Fashion Sustainability Tips

 When it comes to fashion sustainability, there are generally three routes that you can go down: second hand, clothes swapping and slow fashion. Or, there’s my personal favourite, reduce your fashion spending altogether. Of course, this isn’t always going to be possible (but it is indisputsble, cutting down your fashion consumption is truly the greenest option).


Minimalism is the environmentally-conscious choice. Avoiding all unnecessary purchases, and in doing so, not only saving the planet but saving your money, time and allowing yourself to be much more appreciative of the items that you already own. There’s a myth that I would like to debunk concerning minimalism, however. It does not mean that you now have to suddenly do an extensive wardrobe clearout, rashly throwing out your fourth favourite jumper because you’ve read in a minimalist article that you are only supposed to own three, or you’ve researched Marie Kondo and overthought how much ‘joy it sparks you’. In fact, this only creates further environmental issues. Being a fashion minimalist does not mean that you need to own two pairs of shoes, one dress and three pairs of socks.

Our ultimate goal is to eventually compile a wardrobe of low quantity but high-quality pieces - timeless in style so that longevity can be maintained.


If you’re an avid sewer (or you have time on your hands to learn), another great option is upcycling. With a creative eye, you can transform your least favourite clothing item into a beautiful and unique piece. Alternatively, instead of throwing away an item that's not quite right, try taking it to a local tailor for adjusting. 

Checking a brand's sustainability

Good on You is a free app available that allows you to see the carbon footprint and overall sustainability rating of whatever brand you search for. They also share articles and recommend the best ethical and sustainable brands to shop from.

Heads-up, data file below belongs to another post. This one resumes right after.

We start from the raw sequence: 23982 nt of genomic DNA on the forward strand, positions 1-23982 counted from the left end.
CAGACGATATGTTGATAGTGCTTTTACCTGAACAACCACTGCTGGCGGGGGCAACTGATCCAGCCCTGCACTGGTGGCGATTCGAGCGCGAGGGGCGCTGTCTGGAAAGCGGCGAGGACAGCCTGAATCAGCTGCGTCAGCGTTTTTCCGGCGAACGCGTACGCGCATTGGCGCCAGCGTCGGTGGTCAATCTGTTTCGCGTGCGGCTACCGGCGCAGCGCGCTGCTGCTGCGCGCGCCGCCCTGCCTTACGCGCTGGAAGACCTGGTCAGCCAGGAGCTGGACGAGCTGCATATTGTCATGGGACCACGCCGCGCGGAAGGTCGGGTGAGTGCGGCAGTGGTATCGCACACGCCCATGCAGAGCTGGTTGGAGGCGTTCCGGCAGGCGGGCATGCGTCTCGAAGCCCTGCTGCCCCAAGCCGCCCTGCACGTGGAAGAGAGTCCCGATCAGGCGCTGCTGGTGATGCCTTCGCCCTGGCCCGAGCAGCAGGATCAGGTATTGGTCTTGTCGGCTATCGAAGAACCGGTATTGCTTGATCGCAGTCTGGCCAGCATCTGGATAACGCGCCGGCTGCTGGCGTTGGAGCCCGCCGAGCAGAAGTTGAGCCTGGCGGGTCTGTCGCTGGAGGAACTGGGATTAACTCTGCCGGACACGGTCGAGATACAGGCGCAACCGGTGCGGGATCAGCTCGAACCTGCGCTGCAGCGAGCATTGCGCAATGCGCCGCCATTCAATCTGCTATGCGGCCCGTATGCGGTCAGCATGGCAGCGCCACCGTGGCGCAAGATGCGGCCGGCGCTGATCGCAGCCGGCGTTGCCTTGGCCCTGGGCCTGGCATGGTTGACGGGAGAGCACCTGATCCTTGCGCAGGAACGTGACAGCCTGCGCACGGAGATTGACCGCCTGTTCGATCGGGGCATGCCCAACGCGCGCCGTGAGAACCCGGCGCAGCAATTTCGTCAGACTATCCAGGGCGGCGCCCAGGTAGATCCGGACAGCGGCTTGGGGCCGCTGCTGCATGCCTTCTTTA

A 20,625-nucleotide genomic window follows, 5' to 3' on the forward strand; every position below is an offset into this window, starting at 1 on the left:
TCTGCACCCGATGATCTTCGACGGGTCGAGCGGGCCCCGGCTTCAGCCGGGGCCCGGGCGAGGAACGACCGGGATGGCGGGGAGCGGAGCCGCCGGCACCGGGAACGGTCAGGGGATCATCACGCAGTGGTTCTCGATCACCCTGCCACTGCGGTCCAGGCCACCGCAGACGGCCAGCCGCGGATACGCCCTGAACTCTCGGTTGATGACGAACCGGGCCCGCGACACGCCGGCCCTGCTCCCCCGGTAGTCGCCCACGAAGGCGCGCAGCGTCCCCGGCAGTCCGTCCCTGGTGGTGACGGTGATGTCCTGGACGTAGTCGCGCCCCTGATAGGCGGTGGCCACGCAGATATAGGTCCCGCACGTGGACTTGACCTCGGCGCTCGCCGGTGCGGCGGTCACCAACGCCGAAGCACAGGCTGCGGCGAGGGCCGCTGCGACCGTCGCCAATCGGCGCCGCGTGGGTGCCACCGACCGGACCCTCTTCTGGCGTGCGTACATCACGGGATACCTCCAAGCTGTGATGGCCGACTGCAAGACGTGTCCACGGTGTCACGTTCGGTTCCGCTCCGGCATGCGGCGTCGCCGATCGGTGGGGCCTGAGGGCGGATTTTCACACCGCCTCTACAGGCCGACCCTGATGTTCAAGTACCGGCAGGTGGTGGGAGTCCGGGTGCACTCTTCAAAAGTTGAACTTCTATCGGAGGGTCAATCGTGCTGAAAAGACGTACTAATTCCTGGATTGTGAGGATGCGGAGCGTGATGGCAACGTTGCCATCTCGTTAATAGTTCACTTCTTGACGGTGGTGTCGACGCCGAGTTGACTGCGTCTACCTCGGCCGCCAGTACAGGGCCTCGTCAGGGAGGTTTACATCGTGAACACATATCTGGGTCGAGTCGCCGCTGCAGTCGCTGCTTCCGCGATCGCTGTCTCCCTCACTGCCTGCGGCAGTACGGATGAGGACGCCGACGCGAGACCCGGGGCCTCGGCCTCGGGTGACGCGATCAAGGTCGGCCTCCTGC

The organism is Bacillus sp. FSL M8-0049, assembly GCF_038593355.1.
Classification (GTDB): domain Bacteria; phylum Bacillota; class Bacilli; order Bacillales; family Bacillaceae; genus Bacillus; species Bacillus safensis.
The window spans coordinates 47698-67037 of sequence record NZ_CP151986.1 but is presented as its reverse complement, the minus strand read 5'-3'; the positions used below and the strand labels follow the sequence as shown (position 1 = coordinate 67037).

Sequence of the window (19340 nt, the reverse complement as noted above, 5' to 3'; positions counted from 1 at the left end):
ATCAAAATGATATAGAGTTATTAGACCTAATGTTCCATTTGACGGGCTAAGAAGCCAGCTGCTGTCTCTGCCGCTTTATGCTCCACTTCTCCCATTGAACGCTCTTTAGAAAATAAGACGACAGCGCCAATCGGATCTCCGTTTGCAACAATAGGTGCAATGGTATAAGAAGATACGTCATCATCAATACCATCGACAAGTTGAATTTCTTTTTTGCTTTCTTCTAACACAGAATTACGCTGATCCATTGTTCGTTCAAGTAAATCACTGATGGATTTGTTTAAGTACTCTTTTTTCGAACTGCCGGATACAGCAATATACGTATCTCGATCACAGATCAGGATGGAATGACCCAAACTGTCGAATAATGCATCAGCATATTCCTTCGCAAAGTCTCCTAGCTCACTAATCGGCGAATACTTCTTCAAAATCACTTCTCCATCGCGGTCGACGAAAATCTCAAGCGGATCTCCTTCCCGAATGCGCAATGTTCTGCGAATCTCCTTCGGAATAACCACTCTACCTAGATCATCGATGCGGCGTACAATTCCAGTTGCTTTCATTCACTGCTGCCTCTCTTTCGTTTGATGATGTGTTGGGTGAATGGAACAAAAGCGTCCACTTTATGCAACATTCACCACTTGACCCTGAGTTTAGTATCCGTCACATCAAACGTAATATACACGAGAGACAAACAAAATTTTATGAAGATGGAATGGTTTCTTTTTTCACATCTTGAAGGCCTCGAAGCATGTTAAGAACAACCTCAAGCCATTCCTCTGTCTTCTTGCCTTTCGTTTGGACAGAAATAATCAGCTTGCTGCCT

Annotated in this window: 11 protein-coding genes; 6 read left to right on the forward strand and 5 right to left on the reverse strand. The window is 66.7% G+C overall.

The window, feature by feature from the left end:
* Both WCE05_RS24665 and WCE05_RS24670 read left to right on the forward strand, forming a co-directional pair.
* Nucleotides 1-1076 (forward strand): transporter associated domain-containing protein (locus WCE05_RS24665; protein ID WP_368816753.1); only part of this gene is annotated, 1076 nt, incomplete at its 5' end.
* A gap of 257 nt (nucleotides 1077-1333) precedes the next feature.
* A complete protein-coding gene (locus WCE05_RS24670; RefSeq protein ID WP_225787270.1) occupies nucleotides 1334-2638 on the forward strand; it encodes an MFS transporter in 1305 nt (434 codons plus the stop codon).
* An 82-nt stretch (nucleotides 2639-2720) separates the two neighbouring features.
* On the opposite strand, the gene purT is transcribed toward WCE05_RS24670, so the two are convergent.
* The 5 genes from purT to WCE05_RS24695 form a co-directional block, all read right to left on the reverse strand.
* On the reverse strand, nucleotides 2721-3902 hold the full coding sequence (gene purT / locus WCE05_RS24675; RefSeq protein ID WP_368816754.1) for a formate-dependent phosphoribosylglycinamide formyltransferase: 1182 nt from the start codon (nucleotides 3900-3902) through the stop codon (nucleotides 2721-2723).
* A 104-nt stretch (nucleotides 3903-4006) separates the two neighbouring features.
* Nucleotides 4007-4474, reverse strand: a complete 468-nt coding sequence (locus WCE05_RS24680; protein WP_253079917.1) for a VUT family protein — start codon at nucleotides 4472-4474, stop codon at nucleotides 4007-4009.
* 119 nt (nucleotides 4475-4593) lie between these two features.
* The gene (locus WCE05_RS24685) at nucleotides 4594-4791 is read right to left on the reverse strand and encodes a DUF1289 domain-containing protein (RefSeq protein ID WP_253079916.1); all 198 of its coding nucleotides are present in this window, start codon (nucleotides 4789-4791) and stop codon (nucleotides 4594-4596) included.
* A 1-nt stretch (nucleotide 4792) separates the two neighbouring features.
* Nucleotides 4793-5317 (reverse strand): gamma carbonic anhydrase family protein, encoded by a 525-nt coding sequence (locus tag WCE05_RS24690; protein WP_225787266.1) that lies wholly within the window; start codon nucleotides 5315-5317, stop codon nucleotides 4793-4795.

Click here for an informative article on affordable, but sustainable alternatives to fast fashion. 

Whatever you do, refrain from buying from fast fashion brands (even if you intend to donate the clothing to charity afterwards).

The 30 wear pledge

If you are planning on making a fashion purchase, take the 30 wear pledge - endorsed by many celebrites, including Emma Watson. The question to ask is: will you wear the item at least 30 times? If you find yourself gravitating towards the answer "no", then leave it behind. If you're certain that you will wear it that often, buy it and enjoy it!

Clothes swapping

If you know of someone who's the same size as you, try asking them if they want to participate in a clothing swap. This is a great way to try out something new and bond with each other in the process! 

If you have anything else that you wish to add to this guide, please leave it in the comments and I'll make sure to add it into this post!